NEWSLETTER August,Sept. 2003
Important Note; Due to high Bank fees, we recommend
the use of Western Union transfers when
sending international payments. It is quick and secure.
Electronic Funds Transfer by Bank is also quick
and secure, but check Bank fees for the service.
When sending payments internationally, use REGISTERED
airmail letters or document envelopes and NOT large packets or padded
bags which may be opened by Customs for inspection.
NOTE. click here for Phytosanitary Certificate news,
EXDOC., Bank Fees.
NOTE click here for USA Phytos & Permits.
Highlighted species or subjects
are links to photos/articles.
Just click on the subject.
Cattleya jenmanii var coerulea,
Dendrobium tortile giganteum,
Dendrobium nindii (tofftii,ionoglossum).
Dendrobium spectabile photo right, Goodyera hispida,
Macodes sanderiana, Macodes lowii, Anoectochilus formosanus.
Scuticaria novaesii, Aerangis kotschyana,
Aerangis confusa, Aerides fieldingii, Anoectochilus formosanus,
Cattleya schilleriana coerulea, Cattleyopsis ortgiesiana, Dendrobium
Aerides, the Air Plants.
Phyto news, electronic generated Phytosanitary
Certificates. Worldwide exchange of seed and protocorm. Permits
USA. Bank Fees, hidden costs. Phytos for other countries.
Web Site. New Links plus more photographs up. Full
descriptions of species flasks and plants plus photographs. Details
on ordering, shipping and cultural notes.Links to other interesting sites.
Articles on culture, habitat and notes about orchids.
Your Message on the net.
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Photos in this issue. Above
Dendrobium spectabile. Below Aerides fieldingii
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jenmanii coerulea. A labiate Cattleya species, seed from Venezuela.
this is the blue flushed colour form.
Dendrobijm tortile giganteum. The softcane
species with waxy pale rose pink, lip cream. Petals twisted, fragrant.
marteae. Philippines.Tall spikes of large filled in flowers to
8 cm, rich dark glossy brown. Perhaps a tetraploid form of G elegans.
Schomburgkia gloriosa. Venezuela. Large
waxy flowers brown yellow with veins, lip pale rose pink.
Dendrobium nindii (tofftii,ionoglossum).
Ceretobe Dendrobe from North Queensland. Large off white flowers with purple
horns, lip veined purple.
spectabile, (photo above) is a spectacular
flowering species with curled and twisted flowers. A Latourea that needs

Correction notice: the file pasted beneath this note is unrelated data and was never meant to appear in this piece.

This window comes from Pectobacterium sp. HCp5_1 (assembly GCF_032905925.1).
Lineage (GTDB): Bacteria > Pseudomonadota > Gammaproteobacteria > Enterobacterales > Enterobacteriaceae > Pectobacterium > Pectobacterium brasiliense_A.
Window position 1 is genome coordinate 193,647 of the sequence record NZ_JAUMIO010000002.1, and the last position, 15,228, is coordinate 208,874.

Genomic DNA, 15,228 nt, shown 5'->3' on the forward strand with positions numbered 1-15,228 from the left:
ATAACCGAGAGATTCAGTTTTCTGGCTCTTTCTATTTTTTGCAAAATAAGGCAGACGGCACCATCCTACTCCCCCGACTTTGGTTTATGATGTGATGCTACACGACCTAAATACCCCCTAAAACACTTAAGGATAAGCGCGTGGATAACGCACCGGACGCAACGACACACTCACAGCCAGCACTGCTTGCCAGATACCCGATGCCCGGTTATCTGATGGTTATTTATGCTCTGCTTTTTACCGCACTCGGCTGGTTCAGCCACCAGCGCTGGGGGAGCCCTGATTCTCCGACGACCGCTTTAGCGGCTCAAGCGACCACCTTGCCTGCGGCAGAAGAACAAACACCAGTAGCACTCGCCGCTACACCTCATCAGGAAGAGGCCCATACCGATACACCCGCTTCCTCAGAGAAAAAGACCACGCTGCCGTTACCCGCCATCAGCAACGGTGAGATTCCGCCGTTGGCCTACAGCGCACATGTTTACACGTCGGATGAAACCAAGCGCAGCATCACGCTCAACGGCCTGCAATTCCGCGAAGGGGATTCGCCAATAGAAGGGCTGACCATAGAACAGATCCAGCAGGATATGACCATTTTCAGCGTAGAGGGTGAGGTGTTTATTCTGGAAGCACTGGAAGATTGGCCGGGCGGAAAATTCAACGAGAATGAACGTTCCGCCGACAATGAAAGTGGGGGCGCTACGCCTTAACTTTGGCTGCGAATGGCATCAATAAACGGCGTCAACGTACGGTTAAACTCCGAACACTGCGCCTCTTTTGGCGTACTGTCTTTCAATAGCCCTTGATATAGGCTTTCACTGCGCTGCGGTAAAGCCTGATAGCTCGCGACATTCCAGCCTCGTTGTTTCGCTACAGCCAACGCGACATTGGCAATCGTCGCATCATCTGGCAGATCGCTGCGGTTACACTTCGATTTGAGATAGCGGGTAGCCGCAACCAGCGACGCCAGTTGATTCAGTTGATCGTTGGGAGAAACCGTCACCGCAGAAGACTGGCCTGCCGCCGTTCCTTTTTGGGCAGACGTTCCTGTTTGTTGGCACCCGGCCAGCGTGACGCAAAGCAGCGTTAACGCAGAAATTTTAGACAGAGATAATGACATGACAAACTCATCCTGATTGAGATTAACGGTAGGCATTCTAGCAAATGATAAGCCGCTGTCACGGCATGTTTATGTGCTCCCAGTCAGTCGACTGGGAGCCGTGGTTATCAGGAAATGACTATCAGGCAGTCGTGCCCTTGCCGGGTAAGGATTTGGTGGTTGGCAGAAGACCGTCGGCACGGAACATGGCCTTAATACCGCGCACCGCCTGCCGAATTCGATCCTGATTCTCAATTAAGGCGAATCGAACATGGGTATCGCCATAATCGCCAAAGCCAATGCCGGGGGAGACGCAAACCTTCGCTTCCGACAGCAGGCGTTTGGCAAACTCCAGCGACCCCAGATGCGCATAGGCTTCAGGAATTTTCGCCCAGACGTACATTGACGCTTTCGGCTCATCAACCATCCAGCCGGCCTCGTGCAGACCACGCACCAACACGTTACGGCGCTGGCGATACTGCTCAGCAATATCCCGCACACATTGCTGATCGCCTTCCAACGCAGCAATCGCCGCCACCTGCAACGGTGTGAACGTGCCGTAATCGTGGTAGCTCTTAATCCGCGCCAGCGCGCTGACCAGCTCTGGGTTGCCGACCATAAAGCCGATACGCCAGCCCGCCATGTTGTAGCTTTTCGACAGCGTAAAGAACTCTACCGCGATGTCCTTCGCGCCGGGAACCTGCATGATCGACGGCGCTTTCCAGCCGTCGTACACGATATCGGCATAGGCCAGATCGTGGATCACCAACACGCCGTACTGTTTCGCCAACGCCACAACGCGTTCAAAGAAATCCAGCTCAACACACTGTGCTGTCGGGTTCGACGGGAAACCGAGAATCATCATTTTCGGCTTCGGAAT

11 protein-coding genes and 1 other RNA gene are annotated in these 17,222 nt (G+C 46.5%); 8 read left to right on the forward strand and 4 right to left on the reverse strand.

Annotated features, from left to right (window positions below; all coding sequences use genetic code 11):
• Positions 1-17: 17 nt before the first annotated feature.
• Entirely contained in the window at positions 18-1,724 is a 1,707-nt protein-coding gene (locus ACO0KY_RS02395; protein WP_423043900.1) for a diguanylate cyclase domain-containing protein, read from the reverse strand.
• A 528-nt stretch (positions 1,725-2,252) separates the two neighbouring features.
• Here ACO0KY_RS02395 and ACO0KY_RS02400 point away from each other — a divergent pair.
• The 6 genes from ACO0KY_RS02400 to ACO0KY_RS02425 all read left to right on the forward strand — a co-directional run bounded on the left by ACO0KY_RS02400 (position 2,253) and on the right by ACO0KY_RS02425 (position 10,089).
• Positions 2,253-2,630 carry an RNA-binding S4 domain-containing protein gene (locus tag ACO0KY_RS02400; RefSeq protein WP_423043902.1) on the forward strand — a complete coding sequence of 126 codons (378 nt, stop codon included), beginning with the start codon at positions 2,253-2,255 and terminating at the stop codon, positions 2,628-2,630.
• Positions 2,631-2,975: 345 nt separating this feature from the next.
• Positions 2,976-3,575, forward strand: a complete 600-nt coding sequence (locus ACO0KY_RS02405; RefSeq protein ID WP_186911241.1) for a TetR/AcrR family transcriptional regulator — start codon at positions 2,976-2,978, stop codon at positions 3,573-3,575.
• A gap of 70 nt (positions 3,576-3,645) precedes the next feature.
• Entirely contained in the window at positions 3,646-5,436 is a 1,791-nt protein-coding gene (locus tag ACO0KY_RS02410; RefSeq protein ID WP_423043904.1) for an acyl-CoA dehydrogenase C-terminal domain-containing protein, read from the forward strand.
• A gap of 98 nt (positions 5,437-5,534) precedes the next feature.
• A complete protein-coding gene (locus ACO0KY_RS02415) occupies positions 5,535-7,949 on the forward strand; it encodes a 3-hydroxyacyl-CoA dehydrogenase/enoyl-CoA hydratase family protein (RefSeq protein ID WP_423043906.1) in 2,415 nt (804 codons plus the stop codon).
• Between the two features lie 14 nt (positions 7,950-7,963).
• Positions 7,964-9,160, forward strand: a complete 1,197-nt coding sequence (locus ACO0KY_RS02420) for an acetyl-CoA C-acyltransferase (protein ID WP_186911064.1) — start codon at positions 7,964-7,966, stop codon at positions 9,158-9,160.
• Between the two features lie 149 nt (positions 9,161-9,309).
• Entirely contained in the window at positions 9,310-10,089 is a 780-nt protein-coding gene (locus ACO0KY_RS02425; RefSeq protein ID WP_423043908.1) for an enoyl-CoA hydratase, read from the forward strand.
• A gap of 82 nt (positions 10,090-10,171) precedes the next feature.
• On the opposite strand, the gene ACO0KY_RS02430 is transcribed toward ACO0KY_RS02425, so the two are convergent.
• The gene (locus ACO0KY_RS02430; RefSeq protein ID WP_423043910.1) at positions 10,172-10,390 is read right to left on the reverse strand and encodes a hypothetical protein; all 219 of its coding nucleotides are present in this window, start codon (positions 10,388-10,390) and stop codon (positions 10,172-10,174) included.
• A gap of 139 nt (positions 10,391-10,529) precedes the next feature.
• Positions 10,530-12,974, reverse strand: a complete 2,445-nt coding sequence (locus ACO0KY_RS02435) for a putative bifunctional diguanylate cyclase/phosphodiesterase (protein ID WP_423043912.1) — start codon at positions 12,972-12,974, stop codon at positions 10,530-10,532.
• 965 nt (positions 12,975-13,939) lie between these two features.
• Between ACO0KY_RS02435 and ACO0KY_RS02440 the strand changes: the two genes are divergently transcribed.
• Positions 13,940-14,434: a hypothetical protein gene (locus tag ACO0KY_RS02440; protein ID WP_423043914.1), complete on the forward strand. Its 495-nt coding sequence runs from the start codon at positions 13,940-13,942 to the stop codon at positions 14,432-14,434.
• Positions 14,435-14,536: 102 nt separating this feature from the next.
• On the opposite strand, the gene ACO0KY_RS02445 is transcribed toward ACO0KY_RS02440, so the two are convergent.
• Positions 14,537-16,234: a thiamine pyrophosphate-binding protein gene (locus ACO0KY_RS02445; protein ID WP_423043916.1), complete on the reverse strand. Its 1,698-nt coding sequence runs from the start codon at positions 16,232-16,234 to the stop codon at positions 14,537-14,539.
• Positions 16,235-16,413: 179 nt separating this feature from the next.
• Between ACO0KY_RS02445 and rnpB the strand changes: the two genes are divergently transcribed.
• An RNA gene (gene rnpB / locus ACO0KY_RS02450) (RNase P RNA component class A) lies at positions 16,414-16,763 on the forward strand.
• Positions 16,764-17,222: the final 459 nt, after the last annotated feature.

to be kept damp but not wet, and lots of sunlight. These are growing well
in a mixture of shreded isolite and spaghnam moss.
formosanus are all growing in small pots in a mixture of perlite
( 4 parts), shredded isolite( one part), fine bark( half part). These jewel
orchids will also do well in a coarse sandy gravel with peat moss or leafmould,
in about the same ratio. They require heavy shade and shelter from heavy
rain. A terrarium is often recommened, and when the plants are not growing,
less water should be applied.
Scuticaria novaesii. An erect growing pencil
leaf species from Brazil. Usually grown on pieces of soft treefern, they
will also grow in a small well drained pot under similar conditions to
that for dendrobiums.
Aerangis kotschyana and Aerangis confusa
are two African species that are best mounted on a piece of treefern or
cork They require excellent air movement and heavy shade.
Aerides fieldingii. See article below.
Anoectochilus formosanus. Jewel orchid.
schilleriana coerulea. This is the dark form with the slate blue
labellum. It is a slow growing species, best grown in a small pot or basket,
or if available, a piece of treefern with extra water.
Cattleyopsis ortgiesiana is a minature
Broughtonia like species from Cuba, and requires a small well drained pot
or mount with conditions as for Cattleyas.
Dendrobium crystallinum is a charming
softcane species with delicate white flowers tipped pink purple and a large
yellow disk on the labellum. It also requires a small welll drained pot,
is dormant in winter, and when in active growth lots of water and fertiliser.
Species highlighted are links to photos.